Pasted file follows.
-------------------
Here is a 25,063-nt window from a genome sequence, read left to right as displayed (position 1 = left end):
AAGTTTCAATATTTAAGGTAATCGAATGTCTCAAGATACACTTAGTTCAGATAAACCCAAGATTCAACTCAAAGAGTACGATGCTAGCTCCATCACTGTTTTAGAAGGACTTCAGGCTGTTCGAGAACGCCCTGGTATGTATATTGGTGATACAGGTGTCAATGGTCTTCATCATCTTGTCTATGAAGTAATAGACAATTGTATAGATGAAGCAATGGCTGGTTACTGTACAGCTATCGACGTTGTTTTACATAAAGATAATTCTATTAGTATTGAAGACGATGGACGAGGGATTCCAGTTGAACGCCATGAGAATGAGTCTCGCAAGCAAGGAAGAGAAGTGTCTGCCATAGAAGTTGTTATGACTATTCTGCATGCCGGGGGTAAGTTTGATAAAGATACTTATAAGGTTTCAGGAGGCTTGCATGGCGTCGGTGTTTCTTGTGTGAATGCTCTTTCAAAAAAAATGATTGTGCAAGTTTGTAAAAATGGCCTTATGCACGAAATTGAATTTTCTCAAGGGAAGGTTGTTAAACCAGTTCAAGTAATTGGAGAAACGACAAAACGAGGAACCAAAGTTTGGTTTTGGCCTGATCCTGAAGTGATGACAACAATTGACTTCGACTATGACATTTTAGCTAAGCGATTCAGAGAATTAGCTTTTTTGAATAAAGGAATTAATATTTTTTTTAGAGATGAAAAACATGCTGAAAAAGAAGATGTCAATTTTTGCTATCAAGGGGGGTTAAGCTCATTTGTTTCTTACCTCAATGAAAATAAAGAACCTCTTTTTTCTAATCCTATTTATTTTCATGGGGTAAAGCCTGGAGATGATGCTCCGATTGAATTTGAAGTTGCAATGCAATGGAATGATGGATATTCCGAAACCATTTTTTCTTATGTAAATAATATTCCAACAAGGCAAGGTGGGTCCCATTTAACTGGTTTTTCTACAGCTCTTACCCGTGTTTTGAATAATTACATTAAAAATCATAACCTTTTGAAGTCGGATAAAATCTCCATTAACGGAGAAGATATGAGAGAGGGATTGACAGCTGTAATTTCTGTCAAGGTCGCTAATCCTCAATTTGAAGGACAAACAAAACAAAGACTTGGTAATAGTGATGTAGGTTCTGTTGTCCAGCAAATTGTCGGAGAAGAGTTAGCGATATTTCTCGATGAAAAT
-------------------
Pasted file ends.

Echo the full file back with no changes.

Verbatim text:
Here is a 25,063-nt window from a genome sequence, read left to right as displayed (position 1 = left end):
AAGTTTCAATATTTAAGGTAATCGAATGTCTCAAGATACACTTAGTTCAGATAAACCCAAGATTCAACTCAAAGAGTACGATGCTAGCTCCATCACTGTTTTAGAAGGACTTCAGGCTGTTCGAGAACGCCCTGGTATGTATATTGGTGATACAGGTGTCAATGGTCTTCATCATCTTGTCTATGAAGTAATAGACAATTGTATAGATGAAGCAATGGCTGGTTACTGTACAGCTATCGACGTTGTTTTACATAAAGATAATTCTATTAGTATTGAAGACGATGGACGAGGGATTCCAGTTGAACGCCATGAGAATGAGTCTCGCAAGCAAGGAAGAGAAGTGTCTGCCATAGAAGTTGTTATGACTATTCTGCATGCCGGGGGTAAGTTTGATAAAGATACTTATAAGGTTTCAGGAGGCTTGCATGGCGTCGGTGTTTCTTGTGTGAATGCTCTTTCAAAAAAAATGATTGTGCAAGTTTGTAAAAATGGCCTTATGCACGAAATTGAATTTTCTCAAGGGAAGGTTGTTAAACCAGTTCAAGTAATTGGAGAAACGACAAAACGAGGAACCAAAGTTTGGTTTTGGCCTGATCCTGAAGTGATGACAACAATTGACTTCGACTATGACATTTTAGCTAAGCGATTCAGAGAATTAGCTTTTTTGAATAAAGGAATTAATATTTTTTTTAGAGATGAAAAACATGCTGAAAAAGAAGATGTCAATTTTTGCTATCAAGGGGGGTTAAGCTCATTTGTTTCTTACCTCAATGAAAATAAAGAACCTCTTTTTTCTAATCCTATTTATTTTCATGGGGTAAAGCCTGGAGATGATGCTCCGATTGAATTTGAAGTTGCAATGCAATGGAATGATGGATATTCCGAAACCATTTTTTCTTATGTAAATAATATTCCAACAAGGCAAGGTGGGTCCCATTTAACTGGTTTTTCTACAGCTCTTACCCGTGTTTTGAATAATTACATTAAAAATCATAACCTTTTGAAGTCGGATAAAATCTCCATTAACGGAGAAGATATGAGAGAGGGATTGACAGCTGTAATTTCTGTCAAGGTCGCTAATCCTCAATTTGAAGGACAAACAAAACAAAGACTTGGTAATAGTGATGTAGGTTCTGTTGTCCAGCAAATTGTCGGAGAAGAGTTAGCGATATTTCTCGATGAAAAT